A dog is soon to be an unlikely new classmate for pupils at a primary school.
One-year-old Luna will be supporting children with autism, which affects social interactions, at Redriff Primary School City of London Academy in South-East London.
Luna, a golden retriever poodle cross, will become the school’s first therapy dog when she joins after completing her training with a charity that specialises in training dogs to work in schools.
Jack Gibbs, Luna’s owner and assistant headteacher at the school, said: ‘We hope that Luna is able to be a loving companion for the children and encourage them emotionally, physically and socially.
‘She will help the children reach their full potential.’
The school, which is accredited by the National Autistic Society, has an integrated unit called ‘the boathouse’ with 14 places for children with special education needs.
Tone-deaf singers can boost their mental health by joining ‘tuneless’ choirs. Recent studies have shown singing is beneficial to mental health, reducing symptoms of anxiety and depression, as well as loneliness.
Tuneless Choir founder Nadine Cooper, 50 – once banned from a singing class due to her ‘tuneless’ voice – says: ‘I read about how doing it releases endorphins, our feelgood hormones. I wanted somewhere that I could sing and have people laugh with me rather than at me.’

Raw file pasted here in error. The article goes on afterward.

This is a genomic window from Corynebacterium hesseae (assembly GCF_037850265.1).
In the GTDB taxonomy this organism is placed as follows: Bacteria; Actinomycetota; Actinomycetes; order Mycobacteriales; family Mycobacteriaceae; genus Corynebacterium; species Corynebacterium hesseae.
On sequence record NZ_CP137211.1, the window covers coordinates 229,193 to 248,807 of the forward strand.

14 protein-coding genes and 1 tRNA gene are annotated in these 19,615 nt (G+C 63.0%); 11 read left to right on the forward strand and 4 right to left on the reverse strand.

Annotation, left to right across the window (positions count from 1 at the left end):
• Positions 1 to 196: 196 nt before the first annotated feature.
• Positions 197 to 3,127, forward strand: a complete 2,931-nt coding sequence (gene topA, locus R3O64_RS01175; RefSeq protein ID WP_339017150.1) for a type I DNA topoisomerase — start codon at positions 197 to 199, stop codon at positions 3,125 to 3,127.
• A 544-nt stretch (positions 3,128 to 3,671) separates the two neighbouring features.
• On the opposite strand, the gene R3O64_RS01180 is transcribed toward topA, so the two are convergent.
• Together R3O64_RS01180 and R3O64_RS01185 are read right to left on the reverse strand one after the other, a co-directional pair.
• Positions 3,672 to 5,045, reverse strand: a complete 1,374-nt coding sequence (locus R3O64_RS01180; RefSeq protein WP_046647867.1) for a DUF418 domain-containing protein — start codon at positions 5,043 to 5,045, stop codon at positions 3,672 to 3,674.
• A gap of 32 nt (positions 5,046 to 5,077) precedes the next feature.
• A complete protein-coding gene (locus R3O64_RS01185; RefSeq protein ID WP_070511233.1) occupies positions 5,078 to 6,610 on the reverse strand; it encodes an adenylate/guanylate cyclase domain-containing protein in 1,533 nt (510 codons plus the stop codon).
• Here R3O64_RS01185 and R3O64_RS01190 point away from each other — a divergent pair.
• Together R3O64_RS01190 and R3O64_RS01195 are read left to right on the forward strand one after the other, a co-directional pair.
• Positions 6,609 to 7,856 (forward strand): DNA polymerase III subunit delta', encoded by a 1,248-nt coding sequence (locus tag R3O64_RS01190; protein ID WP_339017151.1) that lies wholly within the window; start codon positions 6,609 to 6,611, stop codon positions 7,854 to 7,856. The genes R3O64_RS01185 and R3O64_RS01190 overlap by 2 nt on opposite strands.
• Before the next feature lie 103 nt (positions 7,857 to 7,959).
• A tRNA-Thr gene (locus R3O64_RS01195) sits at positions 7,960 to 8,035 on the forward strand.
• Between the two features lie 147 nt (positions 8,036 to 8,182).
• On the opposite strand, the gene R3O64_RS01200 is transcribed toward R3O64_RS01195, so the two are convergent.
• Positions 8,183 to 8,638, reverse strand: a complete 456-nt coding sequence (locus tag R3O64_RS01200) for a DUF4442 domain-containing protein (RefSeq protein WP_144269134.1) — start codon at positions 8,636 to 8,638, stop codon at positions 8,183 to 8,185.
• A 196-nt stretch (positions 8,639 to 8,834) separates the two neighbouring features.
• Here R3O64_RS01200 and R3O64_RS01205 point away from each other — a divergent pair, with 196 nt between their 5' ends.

The network’s ethos, ‘sing like no one is listening’, has encouraged thousands to take part since the first event in West Bridgford, Nottingham, in 2015. Choirs are to be launched in 29 new locations.
A pill containing bacteria that absorb stomach gases could help beat the bloat. Called Blautix, the pill contains a live bacterium called Blautia hydrogenotrophica that mops up hydrogen sulphide – the rotten-egg gas that causes abdominal pain, discomfort and flatulence after eating.
The pill is being trialled at Guy’s and St Thomas’ Hospital, London, by 500 patients with the common digestive complaint irritable bowel syndrome (IBS), which affects one in five people in the UK.
New research found that more than eight in ten patients using the twice-a-day capsule had improvements in pain, cramps and bloating. People with IBS have different types of bacteria in their gut than those not affected by it, and it is this which is thought to be responsible for symptoms.
The painkiller ibuprofen can cut the risk of bowel cancer by more than a quarter, a major new study shows.
Researchers from Spain and Serbia trawled through data from one million people and found that regular use of the popular over-the-counter drug protected some groups against the disease – especially women and those over 40.
Ibuprofen belongs to a class of drugs called non-steroidal anti-inflammatory drugs, or NSAIDS.
The theory is that ibuprofen stifles tumour development by dampening inflammation in the bowel.
Aspirin, also an NSAID, was not part of the study because of its links to stomach bleeds.